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Journal Article

Evaluating the Evaluations: Preconceptions of Project Post‑Mortems  pp65-72

John McAvoy

© Nov 2006 Volume 9 Issue 2, Editor: Dan Remenyi, pp45 - 104

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For future projects to improve, it is necessary to evaluate the lessons from previous projects. The majority of software methodologies recommend a review of the project to evaluate what worked and what needs improvement. These reviews are commonly referred to as project post‑mortems. Existing research into post‑mortems has found problems with the actual process itself and the use of the output from the process — the lessons learned. This research examines project post‑mortems before the post‑mortem has occurred — it is an examination of the beliefs and attitudes that project members bring with them into post‑mortems. These attitudes can ultimately cause the failure of a post‑ mortem, even before it has begun. It is somewhat paradoxical that team members initially espoused positive views about post‑mortems in a survey, yet further examination of key informants showed that these espoused views did not translate into reality. It is shown how hierarchical groupthink can help to forge negative beliefs and attitudes about post‑mortems that will have a detrimental affect on the process itself.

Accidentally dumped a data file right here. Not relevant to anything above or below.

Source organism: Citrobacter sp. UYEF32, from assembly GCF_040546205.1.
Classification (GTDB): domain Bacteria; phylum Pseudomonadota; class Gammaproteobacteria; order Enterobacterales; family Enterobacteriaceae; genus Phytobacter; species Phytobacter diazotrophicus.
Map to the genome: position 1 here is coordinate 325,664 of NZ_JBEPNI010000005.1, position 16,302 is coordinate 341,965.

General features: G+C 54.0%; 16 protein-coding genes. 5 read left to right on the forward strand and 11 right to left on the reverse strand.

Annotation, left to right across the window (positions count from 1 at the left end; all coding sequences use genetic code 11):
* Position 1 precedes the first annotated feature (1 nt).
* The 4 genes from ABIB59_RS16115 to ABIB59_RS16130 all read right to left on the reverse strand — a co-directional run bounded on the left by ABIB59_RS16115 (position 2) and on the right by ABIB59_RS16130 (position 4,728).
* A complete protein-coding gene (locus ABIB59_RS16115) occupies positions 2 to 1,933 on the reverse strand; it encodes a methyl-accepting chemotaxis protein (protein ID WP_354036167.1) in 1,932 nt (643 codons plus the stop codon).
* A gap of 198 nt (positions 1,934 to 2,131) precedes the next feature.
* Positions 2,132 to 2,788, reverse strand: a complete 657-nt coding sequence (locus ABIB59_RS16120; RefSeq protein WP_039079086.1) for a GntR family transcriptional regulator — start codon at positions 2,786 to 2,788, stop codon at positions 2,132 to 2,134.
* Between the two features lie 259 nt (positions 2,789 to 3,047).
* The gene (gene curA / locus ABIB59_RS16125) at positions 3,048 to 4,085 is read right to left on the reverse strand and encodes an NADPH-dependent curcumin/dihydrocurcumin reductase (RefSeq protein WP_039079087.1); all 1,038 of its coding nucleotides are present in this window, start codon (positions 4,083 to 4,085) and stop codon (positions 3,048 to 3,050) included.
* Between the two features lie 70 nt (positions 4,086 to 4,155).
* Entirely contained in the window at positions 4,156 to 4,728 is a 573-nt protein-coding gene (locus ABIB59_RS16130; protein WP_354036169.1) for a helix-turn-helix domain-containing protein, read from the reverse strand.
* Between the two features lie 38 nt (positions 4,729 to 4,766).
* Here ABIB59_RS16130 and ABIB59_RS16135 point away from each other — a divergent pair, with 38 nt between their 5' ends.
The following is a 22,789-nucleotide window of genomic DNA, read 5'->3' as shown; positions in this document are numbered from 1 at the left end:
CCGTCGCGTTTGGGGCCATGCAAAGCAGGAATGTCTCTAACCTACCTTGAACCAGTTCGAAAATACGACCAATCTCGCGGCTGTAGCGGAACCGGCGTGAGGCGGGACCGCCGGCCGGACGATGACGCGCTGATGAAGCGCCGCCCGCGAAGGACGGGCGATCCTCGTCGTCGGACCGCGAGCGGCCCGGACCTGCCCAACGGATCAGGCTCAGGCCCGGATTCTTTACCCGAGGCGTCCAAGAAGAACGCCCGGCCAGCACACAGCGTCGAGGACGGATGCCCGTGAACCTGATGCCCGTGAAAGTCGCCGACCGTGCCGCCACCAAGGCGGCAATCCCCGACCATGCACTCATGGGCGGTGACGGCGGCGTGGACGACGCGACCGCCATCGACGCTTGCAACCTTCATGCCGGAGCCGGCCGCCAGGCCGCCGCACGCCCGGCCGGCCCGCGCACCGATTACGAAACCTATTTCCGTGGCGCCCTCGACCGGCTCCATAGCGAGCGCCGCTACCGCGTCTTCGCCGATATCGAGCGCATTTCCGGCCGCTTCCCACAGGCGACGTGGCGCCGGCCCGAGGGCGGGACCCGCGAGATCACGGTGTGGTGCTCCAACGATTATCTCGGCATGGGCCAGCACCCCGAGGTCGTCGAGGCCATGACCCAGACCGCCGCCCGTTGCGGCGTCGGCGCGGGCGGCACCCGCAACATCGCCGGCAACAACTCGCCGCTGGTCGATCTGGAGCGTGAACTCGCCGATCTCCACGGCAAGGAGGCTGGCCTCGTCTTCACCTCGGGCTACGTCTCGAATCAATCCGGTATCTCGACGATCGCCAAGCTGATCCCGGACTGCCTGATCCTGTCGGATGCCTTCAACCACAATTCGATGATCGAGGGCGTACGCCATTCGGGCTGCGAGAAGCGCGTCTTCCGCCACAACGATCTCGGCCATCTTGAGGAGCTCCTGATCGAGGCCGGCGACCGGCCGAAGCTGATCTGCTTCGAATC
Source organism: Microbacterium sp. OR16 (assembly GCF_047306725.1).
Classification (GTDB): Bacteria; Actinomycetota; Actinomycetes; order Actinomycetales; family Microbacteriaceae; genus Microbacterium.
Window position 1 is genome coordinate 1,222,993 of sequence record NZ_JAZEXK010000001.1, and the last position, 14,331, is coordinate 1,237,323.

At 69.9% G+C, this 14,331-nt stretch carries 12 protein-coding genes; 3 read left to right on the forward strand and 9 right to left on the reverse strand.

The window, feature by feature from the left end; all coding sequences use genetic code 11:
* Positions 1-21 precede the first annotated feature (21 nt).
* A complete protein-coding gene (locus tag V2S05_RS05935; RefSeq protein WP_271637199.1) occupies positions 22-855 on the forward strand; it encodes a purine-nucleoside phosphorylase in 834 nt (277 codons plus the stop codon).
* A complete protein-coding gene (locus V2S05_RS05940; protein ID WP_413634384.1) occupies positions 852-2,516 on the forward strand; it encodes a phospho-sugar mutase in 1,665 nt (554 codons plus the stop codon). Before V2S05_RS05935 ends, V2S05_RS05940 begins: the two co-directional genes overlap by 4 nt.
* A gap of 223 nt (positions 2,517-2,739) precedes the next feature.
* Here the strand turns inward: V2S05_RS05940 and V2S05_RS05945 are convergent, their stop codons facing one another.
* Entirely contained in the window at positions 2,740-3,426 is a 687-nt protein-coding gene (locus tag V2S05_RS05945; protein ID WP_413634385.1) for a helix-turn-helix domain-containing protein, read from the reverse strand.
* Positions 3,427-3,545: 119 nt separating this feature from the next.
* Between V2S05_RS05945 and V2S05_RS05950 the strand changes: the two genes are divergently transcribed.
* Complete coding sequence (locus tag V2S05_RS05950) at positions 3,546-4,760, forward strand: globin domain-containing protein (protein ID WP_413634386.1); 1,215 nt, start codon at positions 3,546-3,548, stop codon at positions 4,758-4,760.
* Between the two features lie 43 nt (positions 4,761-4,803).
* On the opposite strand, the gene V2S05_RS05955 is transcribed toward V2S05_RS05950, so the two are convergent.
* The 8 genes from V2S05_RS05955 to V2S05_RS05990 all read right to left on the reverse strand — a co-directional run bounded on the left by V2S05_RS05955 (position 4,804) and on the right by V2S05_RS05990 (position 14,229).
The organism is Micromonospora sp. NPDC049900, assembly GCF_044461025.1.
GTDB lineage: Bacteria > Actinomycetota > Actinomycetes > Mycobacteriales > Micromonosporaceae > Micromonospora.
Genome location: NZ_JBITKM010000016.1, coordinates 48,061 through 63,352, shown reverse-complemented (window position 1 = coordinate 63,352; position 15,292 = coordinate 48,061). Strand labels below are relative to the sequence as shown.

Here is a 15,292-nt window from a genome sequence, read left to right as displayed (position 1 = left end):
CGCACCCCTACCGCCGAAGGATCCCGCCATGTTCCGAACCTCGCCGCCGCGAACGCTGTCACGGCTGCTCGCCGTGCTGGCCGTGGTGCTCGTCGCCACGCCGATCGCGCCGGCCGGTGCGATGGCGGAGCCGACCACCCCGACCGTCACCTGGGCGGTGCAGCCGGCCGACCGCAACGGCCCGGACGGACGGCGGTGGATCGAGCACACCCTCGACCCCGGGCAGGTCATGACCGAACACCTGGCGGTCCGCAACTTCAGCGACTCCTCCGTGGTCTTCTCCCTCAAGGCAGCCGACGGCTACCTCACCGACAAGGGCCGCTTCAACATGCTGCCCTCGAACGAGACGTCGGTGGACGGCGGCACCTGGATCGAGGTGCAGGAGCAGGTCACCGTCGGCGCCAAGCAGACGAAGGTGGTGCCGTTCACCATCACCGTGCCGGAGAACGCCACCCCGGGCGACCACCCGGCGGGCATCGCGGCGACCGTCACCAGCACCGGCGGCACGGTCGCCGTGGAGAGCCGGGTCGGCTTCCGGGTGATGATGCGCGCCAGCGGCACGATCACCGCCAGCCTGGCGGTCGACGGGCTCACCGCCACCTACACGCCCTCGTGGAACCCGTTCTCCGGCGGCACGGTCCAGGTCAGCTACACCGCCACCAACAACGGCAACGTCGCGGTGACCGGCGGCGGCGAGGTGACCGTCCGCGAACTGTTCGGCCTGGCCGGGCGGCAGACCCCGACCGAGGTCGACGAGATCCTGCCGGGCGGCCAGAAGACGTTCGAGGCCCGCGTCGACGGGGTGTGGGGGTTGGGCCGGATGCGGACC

Keywords: project evaluation, hierarchical groupthink, project post-mortem, espoused theory


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